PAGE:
Fuglsang and van Vleuten solo to Liège victories: Daily News Digest

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Welcome to your Daily News Digest. Here’s what’s happening today:

Jakob Fuglsang and Annemiek van Vleuten go solo to take Liège-Bastogne-Liège titles, Valverde swallowed a bee – and it stung him – at La Flèche Wallonne, Rebellin set to retire. Those stories and more in today’s Daily News Digest.

Story of the Day: Fuglsang wins Liège-Bastogne-Liège

Jakob Fuglsang (Astana) finally got his big Classics win. The runner-up at Strade Bianche and La Flèche Wallonne left no doubt at Liège-Bastogne-Liège, soloing away near the top of the Roche-aux-Faucons climb and staying clear through the final kilometers.

Fuglsang took the win with a 27-second advantage over Davide Formolo (Bora-Hansgrohe), whose Bora teammate Maximilian Schachmann came home 57 seconds down to round out the podium in third.

“It was quite a hard one,” Fuglsang said after the victory. “The last climb I had the team leave me in perfect position before the climb. They were a little bit of everywhere most of the day, but in the important moment they were there and did an amazing job.”

Dreary conditions made an already difficult 256-kilometer race in Belgium’s Wallonia region even harder. With a handful of splits and regroupings keeping the pack under pressure over the course of the first few hours, both Dan Martin (UAE-Team Emirates) and Alejandro Valverde (Movistar) – both on shaky form while dealing with health issues – were among those to abandon before the finale.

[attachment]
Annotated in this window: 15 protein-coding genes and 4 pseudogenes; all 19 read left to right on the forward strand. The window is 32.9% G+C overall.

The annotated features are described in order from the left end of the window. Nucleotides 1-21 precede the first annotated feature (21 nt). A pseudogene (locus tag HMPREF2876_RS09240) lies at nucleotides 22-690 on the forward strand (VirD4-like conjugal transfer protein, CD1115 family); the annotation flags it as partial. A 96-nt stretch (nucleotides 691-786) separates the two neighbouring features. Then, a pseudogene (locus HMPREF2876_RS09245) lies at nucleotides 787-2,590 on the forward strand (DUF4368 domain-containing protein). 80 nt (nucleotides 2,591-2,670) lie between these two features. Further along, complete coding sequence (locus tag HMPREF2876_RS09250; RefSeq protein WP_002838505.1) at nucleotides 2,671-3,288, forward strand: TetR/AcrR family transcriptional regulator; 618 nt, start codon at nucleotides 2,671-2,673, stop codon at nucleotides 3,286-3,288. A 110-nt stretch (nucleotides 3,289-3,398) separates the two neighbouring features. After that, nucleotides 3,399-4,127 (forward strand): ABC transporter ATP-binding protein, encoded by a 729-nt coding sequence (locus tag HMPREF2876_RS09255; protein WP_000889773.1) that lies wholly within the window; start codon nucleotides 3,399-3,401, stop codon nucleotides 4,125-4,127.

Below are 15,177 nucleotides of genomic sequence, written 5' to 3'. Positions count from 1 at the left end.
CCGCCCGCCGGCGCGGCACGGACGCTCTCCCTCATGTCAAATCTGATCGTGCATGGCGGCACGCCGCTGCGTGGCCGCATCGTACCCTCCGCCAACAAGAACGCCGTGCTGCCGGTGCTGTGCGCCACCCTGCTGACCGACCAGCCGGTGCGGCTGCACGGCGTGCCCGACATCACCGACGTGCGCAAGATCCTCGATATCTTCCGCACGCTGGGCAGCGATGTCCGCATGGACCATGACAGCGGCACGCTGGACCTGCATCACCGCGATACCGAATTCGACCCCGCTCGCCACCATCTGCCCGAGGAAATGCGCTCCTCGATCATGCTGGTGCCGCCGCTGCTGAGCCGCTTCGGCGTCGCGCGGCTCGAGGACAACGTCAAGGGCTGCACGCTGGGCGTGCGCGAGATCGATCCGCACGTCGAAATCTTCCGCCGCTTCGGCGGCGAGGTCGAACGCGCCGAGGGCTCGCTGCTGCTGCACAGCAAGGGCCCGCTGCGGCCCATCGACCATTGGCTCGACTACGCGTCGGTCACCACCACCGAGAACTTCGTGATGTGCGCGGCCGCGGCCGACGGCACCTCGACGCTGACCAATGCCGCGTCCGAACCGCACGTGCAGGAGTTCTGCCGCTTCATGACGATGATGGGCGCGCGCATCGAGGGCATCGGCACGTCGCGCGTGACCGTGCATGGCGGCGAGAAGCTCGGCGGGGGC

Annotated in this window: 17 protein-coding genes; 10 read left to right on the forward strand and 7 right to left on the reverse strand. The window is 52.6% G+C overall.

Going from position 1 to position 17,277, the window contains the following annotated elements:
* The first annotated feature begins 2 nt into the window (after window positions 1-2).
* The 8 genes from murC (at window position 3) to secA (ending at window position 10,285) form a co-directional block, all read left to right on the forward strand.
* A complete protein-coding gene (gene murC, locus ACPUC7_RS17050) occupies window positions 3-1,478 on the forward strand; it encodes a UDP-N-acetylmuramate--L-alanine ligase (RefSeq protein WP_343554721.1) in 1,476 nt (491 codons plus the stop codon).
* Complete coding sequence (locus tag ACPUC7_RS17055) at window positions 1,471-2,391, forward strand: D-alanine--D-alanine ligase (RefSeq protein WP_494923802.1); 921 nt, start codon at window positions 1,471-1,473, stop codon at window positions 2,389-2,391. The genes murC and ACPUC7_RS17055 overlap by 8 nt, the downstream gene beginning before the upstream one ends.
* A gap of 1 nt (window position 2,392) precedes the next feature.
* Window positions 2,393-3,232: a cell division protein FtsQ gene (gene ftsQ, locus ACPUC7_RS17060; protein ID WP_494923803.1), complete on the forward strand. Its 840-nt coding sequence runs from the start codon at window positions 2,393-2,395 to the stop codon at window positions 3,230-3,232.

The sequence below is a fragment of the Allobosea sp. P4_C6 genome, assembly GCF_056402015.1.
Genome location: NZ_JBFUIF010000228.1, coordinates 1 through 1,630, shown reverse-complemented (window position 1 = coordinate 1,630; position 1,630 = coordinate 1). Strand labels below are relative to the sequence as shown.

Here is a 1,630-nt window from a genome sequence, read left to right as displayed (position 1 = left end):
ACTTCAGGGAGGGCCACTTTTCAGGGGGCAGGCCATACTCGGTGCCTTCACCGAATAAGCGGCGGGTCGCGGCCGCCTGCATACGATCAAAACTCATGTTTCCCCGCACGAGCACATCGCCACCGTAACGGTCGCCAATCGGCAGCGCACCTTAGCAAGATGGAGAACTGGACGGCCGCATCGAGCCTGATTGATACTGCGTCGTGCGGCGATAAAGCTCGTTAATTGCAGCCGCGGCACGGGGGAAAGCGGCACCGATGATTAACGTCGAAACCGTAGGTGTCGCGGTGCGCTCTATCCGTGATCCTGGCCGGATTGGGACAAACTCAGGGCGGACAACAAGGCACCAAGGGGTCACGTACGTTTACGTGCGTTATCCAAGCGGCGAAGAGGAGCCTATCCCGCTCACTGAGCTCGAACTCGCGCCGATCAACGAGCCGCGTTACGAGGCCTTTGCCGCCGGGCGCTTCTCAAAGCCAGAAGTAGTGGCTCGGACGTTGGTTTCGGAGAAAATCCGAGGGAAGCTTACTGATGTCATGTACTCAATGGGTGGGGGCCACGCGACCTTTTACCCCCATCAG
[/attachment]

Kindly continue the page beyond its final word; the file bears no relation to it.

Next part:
After one early break after another was closed down, Fuglsang, Formolo, and Michael Woods (EF Education First) got away from the reduced pack on the Roche-aux-Faucons climb with around 15 kilometers to go. The trio worked well together for a short time, but Woods lost touch near the top of the climb. Moments later, Fuglsang put down the hammer, soloing away from Formolo.

“When Woods started the attack, it was perfect for me to jump with him. I was like, ‘Okay, my finish line is on top,'” he said. “In the moment I looked back and saw that [Woods] was gone, Formolo also left me two or three meters and I knew, ‘Okay, now you have to lay everything out.'”

As Fuglsang powered away, a strong pursuit group formed behind the three riders out front. The chasers managed to sweep up Woods, but Fuglsang’s gap hardly dropped over the final 10 kilometers. His biggest challenge proved to be a wet corner with just under five kilometers to go.

Fortunately, he managed to stay upright despite a close call with the curb.

The 34-year-old Dane crossed the finish line with plenty of time to celebrate taking his first career Classics title – and a big one at that – after coming up short so many times this spring.


1 FUGLSANG Jakob (Astana Pro Team)
2 FORMOLO Davide (BORA – hansgrohe)
3 SCHACHMANN Maximilian (BORA – hansgrohe)
4 YATES Adam (Mitchelton-Scott)
5 WOODS Michael (EF Education First)
6 GAUDU David (Groupama – FDJ)
7 LANDA Mikel (Movistar Team)
8 NIBALI Vincenzo (Bahrain Merida)
9 TEUNS Dylan (Bahrain Merida)
10 POELS Wout (Team Sky)

Jakob Fuglsang wins Liège-Bastogne-Liège. Photo: VK/PN/Cor Vos © 2019

Socially Speaking

Another good one from Dan Lloyd …

… who reminds us that’s it’s never a bad time to rewatch the Astana rap video, which features plenty of screen-time for your new Liège winner.

Race Radio

Van Vleuten wins women’s Liège-Bastogne-Liège

Annemiek van Vleuten (Mitchelton-Scott) soloed to victory at Liège-Bastogne-Liège, claiming the top step on what would be an all-Dutch podium with Floortje Mackaij (Sunweb) in second and Demi Vollering (Parkhotel Valkenburg) in third.

The win marks van Vleuten’s second WorldTour victory so far in 2019 after another strong solo performance at Strade Bianche.

“To finish my spring campaign with another win, two wins and two second places, I’m super happy,” she said.

Annemiek van Vleuten wins a wet Liège-Bastogne-Liège. Photo: Davy Rietbergen/Cor Vos © 2019